Today I am reviewing a band who, like Bon Jovi, epitomized the big hair bands of the eighties and early ninties. Picture 5000 14 to 17 year old boys pumping their fists in the air to the tunes coming from 50,000 watt amps. This band has probably had the most member turnover comparable to the fictional Spinal Tap and yet has had only one lead singer. In fact the singer, David Coverdale, founded the band. The band (I can’t believe I am reviewing) is Whitesnake. I know, the same glam metal ballad laced band prominant on the MTV airwaves in the late eighties. The band that spawned the love affair and eventual marriage of video babe Tawny Kitaen (who appeared in most of the Whitesnake videos) and Coverdale. Whitesnake has had many talented musicians involved in many of the various projects over the years. Here are some of the many names: Jon Lord, John Sykes, Steve Vai, Vivian Campbell, Cozy Powell, Adrian Vandenberg, Tommy Aldrige, Rudy Sarzo, and Anysley Dunbar. These names alone represent the many bands spun from Whitesnake.
I heard about the new album from Whitesnake while reviewing some new music on Amazon.com. I thought “No Way!” “Whitesnake is recording again?” Then again as I mentioned in my previous posting, hard rock and metal is making a comeback. So I guess Whitesnake is riding on this wave too. The new album is called “Good To Be Bad“. It was just recently released on April 22nd, 2008. (Note: The album is a double CD with new, unrecorded music on disk one and live previously recorded music on disk two. I will be focusing on disk one.) I have always been a fan of the more rockin’ Whitesnake songs like “Cryin’ In The Rain”, and “Still Of The Night” and not so much the ballad. This album has more fun, hard rockin’ cuts on it than any of the previous multiplatinum releases. The current Whitesnake lineup includes Coverdale, Doug Aldrich on guitar, Reb Beach of Winger fame on guitar, Uriah Duffy on bass, Chris Frazier on drums, and Timothy Drury on keyboards. The first track on “Good To Be Bad” is called “Best Years”. The song engages with a sonic riff that would send any real snakes into their holes. Then in comes the ever present and familiar David Coverdale vocals that scrowl (scream/growl):
Somebody help me
I’m feeling low
I’ve been down for so long
don’t know which way to go
drowning in sorrow
in deep misery
someone throw me a line
I’m clean out of time
Lord I’ve got to break free
Long live the guitar solo which is so present out of the gates in this first song. It is composed well and fits the tone of the song. Song number two is “Can You Hear The Wind Blow”. The lead in and prominent riff in this track is hot. I love the way the the last chord is held for an extra beat, then slid and held again. The song features a hint of slide guitar along with the virtuoso soloing of Reb Beach. The next track “Call On Me” incorporates some imaginative guitar work which I would expect from the likes of Aldrich and Beach. The bridge has some nice slide guitar that presedes the very cool escalating ionian scale solo. Now comes the first ballad on the album and it is called “All I Want All I Need”. It features Coverdale’s voice very well. The song, like most of them, is about finding love, keeping love, and professing love. It is very well done, but it is a ballad.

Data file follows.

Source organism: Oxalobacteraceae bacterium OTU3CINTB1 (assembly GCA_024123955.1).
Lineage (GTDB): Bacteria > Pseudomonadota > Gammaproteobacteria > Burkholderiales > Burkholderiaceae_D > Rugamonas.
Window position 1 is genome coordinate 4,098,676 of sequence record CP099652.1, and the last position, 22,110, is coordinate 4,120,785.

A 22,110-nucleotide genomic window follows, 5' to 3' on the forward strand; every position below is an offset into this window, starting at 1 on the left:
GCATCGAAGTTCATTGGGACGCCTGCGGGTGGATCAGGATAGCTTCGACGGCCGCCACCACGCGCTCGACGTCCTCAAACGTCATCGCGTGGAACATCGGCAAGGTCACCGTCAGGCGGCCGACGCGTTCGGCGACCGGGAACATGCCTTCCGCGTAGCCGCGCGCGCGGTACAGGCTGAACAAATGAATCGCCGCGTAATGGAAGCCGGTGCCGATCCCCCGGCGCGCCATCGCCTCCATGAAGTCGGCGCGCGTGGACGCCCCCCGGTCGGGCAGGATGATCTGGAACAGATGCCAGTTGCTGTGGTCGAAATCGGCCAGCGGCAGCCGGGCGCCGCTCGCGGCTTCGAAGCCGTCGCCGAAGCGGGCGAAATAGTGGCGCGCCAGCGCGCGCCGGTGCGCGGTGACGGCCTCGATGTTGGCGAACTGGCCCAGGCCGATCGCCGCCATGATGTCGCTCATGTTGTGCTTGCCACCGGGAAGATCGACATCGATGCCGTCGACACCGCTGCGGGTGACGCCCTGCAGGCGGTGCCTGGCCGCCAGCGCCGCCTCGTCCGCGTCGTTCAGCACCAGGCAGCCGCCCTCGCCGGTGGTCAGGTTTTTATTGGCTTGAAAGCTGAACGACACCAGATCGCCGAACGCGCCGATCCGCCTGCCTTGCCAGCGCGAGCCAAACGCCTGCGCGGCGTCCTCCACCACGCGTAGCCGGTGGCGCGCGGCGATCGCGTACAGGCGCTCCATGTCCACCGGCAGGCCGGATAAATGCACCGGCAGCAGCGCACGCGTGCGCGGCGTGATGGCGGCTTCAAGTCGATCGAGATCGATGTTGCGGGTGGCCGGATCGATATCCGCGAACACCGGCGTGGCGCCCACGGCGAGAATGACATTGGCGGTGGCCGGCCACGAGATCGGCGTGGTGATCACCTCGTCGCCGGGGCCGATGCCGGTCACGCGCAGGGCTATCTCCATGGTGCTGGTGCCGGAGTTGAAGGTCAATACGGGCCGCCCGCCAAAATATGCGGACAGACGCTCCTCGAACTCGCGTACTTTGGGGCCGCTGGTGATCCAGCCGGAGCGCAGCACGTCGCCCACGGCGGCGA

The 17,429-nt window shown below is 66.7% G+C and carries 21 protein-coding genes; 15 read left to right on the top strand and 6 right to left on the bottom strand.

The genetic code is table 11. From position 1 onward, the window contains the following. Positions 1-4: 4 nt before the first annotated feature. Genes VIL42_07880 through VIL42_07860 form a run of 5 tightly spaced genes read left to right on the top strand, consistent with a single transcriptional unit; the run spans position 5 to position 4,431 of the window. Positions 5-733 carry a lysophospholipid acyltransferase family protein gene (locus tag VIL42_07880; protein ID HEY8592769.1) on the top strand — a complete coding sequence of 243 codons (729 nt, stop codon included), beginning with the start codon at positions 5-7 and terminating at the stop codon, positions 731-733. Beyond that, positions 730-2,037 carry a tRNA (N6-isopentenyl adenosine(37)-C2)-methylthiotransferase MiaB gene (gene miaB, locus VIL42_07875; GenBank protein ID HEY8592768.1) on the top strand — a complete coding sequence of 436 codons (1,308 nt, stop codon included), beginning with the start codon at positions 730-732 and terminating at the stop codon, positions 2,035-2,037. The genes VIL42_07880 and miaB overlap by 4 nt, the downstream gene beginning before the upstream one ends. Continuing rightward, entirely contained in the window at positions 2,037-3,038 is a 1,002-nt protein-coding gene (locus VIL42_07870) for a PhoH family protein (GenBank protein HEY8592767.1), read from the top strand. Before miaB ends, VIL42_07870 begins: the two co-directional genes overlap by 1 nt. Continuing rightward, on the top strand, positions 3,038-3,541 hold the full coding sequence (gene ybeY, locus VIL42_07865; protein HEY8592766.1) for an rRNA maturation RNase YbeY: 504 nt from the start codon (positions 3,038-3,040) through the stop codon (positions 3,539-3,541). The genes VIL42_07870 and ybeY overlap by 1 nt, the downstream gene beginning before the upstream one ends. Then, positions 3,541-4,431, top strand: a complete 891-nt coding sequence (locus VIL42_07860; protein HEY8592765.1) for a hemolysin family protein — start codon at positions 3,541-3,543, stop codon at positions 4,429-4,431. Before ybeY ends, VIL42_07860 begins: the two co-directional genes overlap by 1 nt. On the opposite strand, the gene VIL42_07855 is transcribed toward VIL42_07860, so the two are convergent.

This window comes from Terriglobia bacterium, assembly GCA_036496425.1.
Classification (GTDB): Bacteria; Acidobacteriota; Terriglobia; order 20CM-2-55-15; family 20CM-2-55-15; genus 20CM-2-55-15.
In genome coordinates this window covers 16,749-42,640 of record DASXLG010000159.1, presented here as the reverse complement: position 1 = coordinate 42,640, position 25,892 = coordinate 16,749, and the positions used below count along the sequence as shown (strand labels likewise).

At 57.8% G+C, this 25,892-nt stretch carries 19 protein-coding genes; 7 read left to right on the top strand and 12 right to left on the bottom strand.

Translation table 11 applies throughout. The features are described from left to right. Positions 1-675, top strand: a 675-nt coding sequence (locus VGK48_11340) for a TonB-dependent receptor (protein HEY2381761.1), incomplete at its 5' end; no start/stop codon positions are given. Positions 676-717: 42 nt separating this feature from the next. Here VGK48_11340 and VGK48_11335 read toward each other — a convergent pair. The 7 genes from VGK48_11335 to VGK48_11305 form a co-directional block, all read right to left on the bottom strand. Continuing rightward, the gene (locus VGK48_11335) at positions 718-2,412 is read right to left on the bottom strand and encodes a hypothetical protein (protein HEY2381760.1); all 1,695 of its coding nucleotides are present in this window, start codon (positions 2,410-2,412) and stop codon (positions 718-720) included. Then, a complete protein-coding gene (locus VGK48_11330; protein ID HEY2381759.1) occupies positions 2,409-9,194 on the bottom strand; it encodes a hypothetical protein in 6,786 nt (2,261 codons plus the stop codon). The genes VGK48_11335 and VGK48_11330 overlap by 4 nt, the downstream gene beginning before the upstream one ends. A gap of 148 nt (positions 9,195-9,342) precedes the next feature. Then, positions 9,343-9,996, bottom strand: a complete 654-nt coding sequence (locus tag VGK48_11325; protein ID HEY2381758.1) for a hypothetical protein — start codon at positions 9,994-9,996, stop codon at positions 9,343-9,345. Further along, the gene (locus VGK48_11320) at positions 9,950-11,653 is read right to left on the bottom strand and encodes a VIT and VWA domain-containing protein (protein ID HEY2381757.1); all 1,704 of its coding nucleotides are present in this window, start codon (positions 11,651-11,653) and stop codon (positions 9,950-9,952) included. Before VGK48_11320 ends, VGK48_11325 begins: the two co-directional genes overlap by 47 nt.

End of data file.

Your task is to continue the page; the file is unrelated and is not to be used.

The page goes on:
Album highlights include “Can You Hear The Wind Blow”, “Call On Me”, the title track “Good To Be Bad” starts with some cool distrorted wah guitar effects, and is sprinkled with some neat pinch harmonics reminiscent of John Sykes. Alright! Another cool guitar solo. “Summer Rain” is an acoustic exception with Whitesnake and very well done. It is a ballad but it features some very soothing and thought out lyrics:
I traveled each and every highway
With you in my heart
And all the gold and silver
Can’t keep us apart
You warm me like the morning sun
With you my life has just begun
Love comes over me
Falling like summer rain
Like summer rain
All your love for me
Feeling like summer rain
The song is my album fave right now. “Lay Down Your Love” is a well composed hard rock guitar song that reminds me of “Still Of The Night” with it’s blues influenced riffs. The mid-point of the song just totally rocks. “A Fool In Love” is reminiscent of old Whitesnake before their popularity. It is very steamy blues-oriented. The song even starts out with simulated pop and crackle like and an old vinyl record. The song is totally blues rock and a nice addition to the album. “Got What You Need” sounds like a combination of Whitesnake and older ACDC and works very well. The album ends with “till The End of Time” a nice acoustic blues oriented song that could have been placed on any early Led Zeppelin album.
I can’t believe I did it but I’m glad I did. The new Whitesnake album is a definite treat and a genuine nice surprise. The lyrics are secular but not laced with the sexual innuendo so prominent in the eighties metal bands. I will be listening to it on my mp3 player for some time to come. I give it four and a half stars out of five.
Check out the video for “Lay Down Your Love”.